It seems to me that Republicans who abhor this rightwing campaign against the norms and principles of our democracy have remained silent because they understood how powerful emotions of hatred and fear have been helping their party. The extremists want to turn back the clock to the pre-civil rights era of the 1950s. The traditional Republicans may or may not care that, back then, Oklahoma was one of the most corrupt and most racist states in America. They don’t seem worried that Christian Nationalists are now welcoming the return of that era’s corruption, violence, and racism.

But today’s Battle Royal-style theatrics reminds me of the cruel joke played on Ralph Ellison when he grew up in Oklahoma City. (If Stitt or Walters are aware of the Battle Royal, I doubt they would want it taught in school.) Ellison was ambiguous about the actual facts he faced that inspired the story of the brutal, surreal charade presented in his novel, The Invisible Man. He tells the story of ten young Black men who “are ushered into a boxing ring. Then they are all blindfolded and instructed to fight each other all at once until only one is left standing.”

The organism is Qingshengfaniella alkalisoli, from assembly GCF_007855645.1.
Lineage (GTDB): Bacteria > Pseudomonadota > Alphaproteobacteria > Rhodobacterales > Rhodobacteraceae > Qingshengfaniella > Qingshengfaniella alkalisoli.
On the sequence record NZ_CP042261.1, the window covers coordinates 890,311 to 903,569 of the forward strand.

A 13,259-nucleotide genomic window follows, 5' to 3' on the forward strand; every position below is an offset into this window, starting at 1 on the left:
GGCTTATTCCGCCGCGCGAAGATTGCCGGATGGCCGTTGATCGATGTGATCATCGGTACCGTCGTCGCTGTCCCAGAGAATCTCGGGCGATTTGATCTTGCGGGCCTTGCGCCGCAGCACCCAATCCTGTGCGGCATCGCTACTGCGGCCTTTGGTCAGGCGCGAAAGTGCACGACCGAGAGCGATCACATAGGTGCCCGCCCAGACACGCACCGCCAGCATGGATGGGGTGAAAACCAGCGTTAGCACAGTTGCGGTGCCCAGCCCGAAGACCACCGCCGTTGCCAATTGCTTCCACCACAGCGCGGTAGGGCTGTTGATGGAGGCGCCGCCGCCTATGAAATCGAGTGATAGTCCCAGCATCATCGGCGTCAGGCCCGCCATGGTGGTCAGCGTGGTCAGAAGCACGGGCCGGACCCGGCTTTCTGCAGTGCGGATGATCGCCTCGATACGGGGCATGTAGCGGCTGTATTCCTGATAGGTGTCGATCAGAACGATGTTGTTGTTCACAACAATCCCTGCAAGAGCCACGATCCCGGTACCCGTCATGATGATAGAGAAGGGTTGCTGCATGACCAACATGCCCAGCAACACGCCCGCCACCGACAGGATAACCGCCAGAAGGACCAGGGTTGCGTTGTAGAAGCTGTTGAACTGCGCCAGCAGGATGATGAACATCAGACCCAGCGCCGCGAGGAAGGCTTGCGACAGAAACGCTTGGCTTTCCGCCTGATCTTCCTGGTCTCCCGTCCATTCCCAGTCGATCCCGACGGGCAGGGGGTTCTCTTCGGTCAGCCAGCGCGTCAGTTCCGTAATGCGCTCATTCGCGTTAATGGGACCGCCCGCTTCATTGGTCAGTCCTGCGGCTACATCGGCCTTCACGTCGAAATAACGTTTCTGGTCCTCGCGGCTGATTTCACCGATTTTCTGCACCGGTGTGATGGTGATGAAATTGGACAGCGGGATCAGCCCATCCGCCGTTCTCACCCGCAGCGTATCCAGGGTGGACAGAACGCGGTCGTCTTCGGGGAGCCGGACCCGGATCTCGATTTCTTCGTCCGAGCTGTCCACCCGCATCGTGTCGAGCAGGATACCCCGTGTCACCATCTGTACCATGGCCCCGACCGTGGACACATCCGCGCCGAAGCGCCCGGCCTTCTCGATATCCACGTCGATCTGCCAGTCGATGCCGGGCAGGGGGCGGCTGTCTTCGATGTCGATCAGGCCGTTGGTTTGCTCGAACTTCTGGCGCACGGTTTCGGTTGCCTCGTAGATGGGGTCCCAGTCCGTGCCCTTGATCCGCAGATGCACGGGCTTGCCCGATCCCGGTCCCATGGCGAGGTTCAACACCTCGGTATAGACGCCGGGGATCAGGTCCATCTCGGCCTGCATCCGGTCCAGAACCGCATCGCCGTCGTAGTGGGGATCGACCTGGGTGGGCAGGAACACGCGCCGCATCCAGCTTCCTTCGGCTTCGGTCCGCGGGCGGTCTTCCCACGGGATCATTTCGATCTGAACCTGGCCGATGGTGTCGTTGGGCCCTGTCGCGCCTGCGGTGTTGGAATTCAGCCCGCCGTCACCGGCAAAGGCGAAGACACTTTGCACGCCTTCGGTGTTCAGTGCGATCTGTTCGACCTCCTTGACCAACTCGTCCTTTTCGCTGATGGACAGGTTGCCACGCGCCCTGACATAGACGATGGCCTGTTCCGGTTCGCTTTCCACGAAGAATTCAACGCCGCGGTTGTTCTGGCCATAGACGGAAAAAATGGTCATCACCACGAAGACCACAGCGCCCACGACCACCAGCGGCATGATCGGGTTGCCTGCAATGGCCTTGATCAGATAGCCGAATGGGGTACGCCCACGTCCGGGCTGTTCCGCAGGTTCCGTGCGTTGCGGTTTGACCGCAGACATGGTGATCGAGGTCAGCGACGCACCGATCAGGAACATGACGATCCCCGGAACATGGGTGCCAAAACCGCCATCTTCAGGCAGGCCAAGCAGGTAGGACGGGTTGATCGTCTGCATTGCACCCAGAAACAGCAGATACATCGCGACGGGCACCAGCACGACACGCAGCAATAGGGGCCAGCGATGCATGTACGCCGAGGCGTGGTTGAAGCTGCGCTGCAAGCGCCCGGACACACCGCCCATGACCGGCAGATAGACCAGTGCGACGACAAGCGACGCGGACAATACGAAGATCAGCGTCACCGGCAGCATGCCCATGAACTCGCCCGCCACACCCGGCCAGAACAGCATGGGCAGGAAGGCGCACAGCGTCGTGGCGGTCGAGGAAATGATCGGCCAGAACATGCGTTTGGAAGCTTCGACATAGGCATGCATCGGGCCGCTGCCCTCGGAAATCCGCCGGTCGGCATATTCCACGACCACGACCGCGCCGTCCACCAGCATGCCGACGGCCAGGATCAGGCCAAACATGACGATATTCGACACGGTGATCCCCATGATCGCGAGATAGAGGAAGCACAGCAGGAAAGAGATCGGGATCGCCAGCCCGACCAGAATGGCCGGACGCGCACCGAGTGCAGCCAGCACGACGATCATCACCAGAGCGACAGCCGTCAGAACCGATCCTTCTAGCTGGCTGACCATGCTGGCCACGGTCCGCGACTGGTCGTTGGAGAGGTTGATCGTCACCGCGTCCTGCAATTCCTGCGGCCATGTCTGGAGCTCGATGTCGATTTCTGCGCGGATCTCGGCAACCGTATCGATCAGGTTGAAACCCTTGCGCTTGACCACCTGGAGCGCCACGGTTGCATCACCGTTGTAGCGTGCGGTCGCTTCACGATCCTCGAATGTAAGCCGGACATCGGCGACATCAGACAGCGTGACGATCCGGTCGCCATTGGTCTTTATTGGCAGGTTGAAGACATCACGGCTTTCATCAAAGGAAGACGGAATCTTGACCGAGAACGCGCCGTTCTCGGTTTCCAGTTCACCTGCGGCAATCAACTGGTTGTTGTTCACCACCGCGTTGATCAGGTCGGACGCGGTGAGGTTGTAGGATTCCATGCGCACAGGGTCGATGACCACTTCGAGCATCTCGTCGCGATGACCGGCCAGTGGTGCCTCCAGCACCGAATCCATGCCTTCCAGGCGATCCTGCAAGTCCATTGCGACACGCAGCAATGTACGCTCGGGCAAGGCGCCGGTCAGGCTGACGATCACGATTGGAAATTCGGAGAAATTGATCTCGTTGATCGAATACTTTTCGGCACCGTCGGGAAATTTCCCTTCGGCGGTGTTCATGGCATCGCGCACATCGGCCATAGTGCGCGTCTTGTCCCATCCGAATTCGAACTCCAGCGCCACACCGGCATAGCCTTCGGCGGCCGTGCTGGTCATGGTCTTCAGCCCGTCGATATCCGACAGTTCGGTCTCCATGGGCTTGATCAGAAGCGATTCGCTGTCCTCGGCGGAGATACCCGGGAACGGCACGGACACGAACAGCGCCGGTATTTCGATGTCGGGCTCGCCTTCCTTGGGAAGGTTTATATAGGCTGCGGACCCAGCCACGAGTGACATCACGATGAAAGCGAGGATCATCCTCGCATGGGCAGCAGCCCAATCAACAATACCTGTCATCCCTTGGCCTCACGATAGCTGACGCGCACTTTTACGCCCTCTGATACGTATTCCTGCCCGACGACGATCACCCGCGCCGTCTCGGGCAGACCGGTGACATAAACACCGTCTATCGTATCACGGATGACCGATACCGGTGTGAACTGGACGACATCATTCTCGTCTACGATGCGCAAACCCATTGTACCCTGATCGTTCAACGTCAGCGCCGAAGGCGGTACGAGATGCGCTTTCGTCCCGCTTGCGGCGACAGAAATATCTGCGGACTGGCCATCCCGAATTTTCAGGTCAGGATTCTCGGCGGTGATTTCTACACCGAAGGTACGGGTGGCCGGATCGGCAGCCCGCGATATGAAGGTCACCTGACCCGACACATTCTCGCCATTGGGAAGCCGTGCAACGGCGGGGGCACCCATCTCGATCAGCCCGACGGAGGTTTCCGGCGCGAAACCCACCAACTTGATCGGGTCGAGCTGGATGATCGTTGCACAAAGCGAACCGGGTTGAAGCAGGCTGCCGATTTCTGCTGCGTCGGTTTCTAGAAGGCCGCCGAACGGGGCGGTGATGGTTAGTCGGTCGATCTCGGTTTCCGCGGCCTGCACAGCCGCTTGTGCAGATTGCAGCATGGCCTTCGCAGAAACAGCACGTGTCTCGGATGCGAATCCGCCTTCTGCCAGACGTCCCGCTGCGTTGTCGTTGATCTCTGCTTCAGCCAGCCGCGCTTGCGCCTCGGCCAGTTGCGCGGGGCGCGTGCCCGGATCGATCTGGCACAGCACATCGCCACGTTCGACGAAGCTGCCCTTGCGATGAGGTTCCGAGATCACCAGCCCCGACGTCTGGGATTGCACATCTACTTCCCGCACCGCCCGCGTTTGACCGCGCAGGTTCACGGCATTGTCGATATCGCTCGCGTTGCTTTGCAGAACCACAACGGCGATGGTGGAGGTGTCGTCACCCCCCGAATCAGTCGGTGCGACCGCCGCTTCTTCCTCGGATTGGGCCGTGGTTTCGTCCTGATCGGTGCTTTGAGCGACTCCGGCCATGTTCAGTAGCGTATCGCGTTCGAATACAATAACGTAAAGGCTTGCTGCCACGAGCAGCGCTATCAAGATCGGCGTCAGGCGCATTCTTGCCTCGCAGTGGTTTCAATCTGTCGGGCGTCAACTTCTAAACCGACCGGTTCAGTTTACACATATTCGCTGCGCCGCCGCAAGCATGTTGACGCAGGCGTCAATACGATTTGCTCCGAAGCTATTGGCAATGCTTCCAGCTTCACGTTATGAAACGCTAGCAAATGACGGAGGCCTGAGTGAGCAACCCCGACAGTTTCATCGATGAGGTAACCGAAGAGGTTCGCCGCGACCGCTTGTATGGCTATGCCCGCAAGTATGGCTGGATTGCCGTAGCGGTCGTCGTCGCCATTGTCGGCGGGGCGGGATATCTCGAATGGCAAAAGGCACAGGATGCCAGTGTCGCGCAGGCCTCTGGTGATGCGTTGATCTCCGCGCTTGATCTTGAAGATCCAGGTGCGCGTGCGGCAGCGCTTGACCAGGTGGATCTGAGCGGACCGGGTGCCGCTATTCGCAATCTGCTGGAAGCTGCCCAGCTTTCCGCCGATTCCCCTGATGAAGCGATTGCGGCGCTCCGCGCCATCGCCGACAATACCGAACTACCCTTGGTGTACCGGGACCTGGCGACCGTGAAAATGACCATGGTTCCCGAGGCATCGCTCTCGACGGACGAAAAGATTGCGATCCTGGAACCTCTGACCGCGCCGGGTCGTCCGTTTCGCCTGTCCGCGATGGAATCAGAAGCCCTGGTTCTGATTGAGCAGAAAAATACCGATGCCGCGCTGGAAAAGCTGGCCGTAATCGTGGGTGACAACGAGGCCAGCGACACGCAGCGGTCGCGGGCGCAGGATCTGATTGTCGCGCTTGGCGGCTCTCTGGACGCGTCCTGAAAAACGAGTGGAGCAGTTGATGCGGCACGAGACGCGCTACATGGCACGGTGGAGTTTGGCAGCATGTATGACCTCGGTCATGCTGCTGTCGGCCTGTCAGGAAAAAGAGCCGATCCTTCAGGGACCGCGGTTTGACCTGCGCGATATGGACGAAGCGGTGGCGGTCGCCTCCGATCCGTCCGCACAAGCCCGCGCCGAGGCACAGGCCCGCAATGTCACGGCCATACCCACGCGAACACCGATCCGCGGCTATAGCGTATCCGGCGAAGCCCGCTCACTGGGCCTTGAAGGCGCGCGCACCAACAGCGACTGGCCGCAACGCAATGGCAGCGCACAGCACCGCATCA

This week’s ridiculous fight, a metaphorical Battle Royal that featured affluent Whites who were funded by the super-rich, should embarrass Republicans. It echoes the previous cruelty promoted by the Robber Barons and the Ku Klux Klan that survived until I was a child. Now it’s the billionaire privatizers who are funding a destructive 21st century propaganda campaign. This week, it resulted in conservatives and Trumpians blindly humiliating themselves as political fights are being transformed into performances demonstrating that they are angry and hateful enough to get reelected.